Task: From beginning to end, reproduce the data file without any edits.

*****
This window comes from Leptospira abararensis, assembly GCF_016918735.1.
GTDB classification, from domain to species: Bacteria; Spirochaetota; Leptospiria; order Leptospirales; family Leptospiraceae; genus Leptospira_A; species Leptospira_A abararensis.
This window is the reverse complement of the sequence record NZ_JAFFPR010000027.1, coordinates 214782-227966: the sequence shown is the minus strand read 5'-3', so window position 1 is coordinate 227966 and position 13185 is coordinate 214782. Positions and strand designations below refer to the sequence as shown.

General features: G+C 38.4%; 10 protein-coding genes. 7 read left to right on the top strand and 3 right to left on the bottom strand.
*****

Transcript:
This window comes from Leptospira abararensis, assembly GCF_016918735.1.
GTDB classification, from domain to species: Bacteria; Spirochaetota; Leptospiria; order Leptospirales; family Leptospiraceae; genus Leptospira_A; species Leptospira_A abararensis.
This window is the reverse complement of the sequence record NZ_JAFFPR010000027.1, coordinates 214782-227966: the sequence shown is the minus strand read 5'-3', so window position 1 is coordinate 227966 and position 13185 is coordinate 214782. Positions and strand designations below refer to the sequence as shown.

General features: G+C 38.4%; 10 protein-coding genes. 7 read left to right on the top strand and 3 right to left on the bottom strand.